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We’ve all been there. You put on your festive Christmas sweater and head over to friend or family member’s home for a holiday party. The house is packed with people. The ham or turkey is baking in the oven. A fire is burning merrily in the hearth, and pretty soon, you start to feel like you’re baking, too.
Now your Christmas sweater is really living up to its name. You’re wishing you had shorts and a t-shirt to change into. Even though it’s December, inside that house, it’s feeling more like Christmas in July.
It’s a miserable situation for both guests and hosts, and obviously one that you’d like to prevent when you do your own entertaining this holiday season. So how can you make sure your home stays comfortable during your holiday meals and parties? Well, it’s all about preparation!
Why Your Home Gets Overheated Over the Holidays
In order to prevent overheating, you need to understand why it often happens during holiday entertaining. First, there’s the human factor. Human beings generate heat at a rate of approximately 250 BTU/hour when at rest. The more active the people at your party are, the more heat they’ll generate.
When an HVAC system is designed for a home, the load calculation that determines the capacity of that system is based on the number of occupants. In general, for residential homes, the standard rule is to assume one occupant per bedroom, plus one. For example, for a three bedroom house, we’d calculate the load based on four occupants.
So, if your home has three bedrooms, the HVAC system is designed to work at its best when there are four people in your home. But what about during a holiday get-together when you’ve got thirty people at your house? Well, now you’ve got a lot more heat being generated than your HVAC system was designed for.
In addition to generating heat, human beings also add to the humidity inside of a building. This is because we release water vapor into the air when we breathe. And when the humidity goes up inside your home, it feels warmer and more uncomfortable. This is even if the temperature stays the same.
On top of the human factor, there’s also the issue of cooking. A lot of holiday entertaining involves food, whether it’s a big turkey dinner with all the trimmings or just hors d’oeuvres and desserts.
Using the oven and stove heats up the kitchen and adjacent rooms, plus cooking on the stove and running the dishwasher can also release a lot of humidity into the air. Again, the additional humidity can make your home feel warmer and more uncomfortable too.
See Also: Deck the Halls with Mold
Prepare to Keep Your Guests Cool and Comfortable
So how can you keep your home from overheating when it’s filled with holiday guests eating, drinking, and making merry? A little preparation can make a big difference.
First, pre-cool your home before your guests arrive. Assuming that it’s cold outside and you’re using the heat, you should turn down your thermostat about 3-5 degrees a couple of hours before your guests arrive. That way, when your house fills up with people, they’ll be bringing the temperature back up to a comfortable level rather than overheating it.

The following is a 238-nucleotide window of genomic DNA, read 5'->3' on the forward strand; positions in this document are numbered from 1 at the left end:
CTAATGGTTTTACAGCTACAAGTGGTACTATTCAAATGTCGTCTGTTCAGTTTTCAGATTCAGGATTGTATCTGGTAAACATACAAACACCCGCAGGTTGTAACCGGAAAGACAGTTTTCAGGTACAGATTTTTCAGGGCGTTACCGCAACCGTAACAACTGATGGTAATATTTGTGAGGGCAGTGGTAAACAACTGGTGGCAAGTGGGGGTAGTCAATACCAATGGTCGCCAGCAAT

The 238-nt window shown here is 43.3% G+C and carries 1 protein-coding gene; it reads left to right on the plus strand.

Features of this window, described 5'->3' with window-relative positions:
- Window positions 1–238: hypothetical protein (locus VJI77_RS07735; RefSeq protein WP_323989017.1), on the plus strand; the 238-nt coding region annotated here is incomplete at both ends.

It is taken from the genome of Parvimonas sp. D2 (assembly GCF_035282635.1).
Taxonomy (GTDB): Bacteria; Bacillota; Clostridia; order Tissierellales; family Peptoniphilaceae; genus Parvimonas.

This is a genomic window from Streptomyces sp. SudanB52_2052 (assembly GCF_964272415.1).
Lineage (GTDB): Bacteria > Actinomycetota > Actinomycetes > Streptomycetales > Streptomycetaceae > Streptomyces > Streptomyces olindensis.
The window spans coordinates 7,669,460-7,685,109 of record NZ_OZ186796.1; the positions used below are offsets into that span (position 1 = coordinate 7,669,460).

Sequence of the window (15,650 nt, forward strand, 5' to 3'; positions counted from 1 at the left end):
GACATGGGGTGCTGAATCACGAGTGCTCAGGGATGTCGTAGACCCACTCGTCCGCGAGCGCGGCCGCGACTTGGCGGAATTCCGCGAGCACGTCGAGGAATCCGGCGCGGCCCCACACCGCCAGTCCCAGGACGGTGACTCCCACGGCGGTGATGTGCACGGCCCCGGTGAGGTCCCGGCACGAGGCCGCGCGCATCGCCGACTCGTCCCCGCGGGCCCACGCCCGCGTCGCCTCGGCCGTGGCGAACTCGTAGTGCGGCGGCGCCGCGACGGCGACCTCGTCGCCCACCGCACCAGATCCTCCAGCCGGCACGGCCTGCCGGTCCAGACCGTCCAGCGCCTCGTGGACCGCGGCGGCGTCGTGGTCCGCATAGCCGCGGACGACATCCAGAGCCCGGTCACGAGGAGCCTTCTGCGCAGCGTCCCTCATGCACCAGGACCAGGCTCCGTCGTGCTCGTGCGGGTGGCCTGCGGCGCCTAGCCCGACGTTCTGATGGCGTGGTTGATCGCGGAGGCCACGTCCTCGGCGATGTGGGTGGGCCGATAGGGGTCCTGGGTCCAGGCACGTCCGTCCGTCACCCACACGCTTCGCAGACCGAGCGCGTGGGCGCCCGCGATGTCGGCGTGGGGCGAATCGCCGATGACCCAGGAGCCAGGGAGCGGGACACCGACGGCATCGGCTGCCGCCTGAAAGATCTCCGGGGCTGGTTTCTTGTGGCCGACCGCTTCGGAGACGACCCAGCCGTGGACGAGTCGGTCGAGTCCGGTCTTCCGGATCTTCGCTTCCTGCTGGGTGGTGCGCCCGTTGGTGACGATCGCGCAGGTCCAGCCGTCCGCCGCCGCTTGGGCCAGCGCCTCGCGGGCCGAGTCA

If the weather is warm enough that your heat isn’t running anyway—which sometimes happens over the holidays here in the Tennessee Valley—you may want to switch on the air conditioning for a short time to cool down your home by a couple of degrees.
If the weather outside is cold and dry, you may also want to consider opening a few windows slightly. This can help release some of the humidity generated by your party guests. It also is good with keeping the temperatures down and lets in the air fresh. Of course, if you do this, you should turn off the heat as long as the windows are open. You don’t want to waste energy heating the neighborhood!
Finally, pre-cook as much as possible. Try to get as much cooking done before your guests arrive as you can. The oven in particular can really heat up your house. Getting your baking done beforehand is a big step towards keeping your home comfortable.
When you’re using the stove, make sure to turn on the exhaust fan. This can help remove the heat and humidity generated by cooking from your home. It’s also helpful to wait until the party is over to run your dishwasher.
Consider Other Heat Sources in Your Home
While people and cooking are the main things heating up your home during a holiday party, you may want to consider the effects of other potential heat sources in your home. For instance, if your fireplace puts out a lot of heat and you really want to have it going during the party. Then you may want to pre-cool your house even more.
Check out your overhead lighting too. Some types of overhead lighting put out a great deal of heat. While this can be nice on a cold winter morning when it’s just your family at home, during a party it can make rooms uncomfortably hot.
You may want to use lamps or other light sources in those rooms and keep the overhead lights off. Or you may be able to switch out the lightbulbs in those fixtures for ones that generate less heat, at least while you’re entertaining.
Nobody wants their guests to be uncomfortable. Taking some simple steps to prepare can help to ensure that you and your guests stay merry and bright through all your holiday entertaining.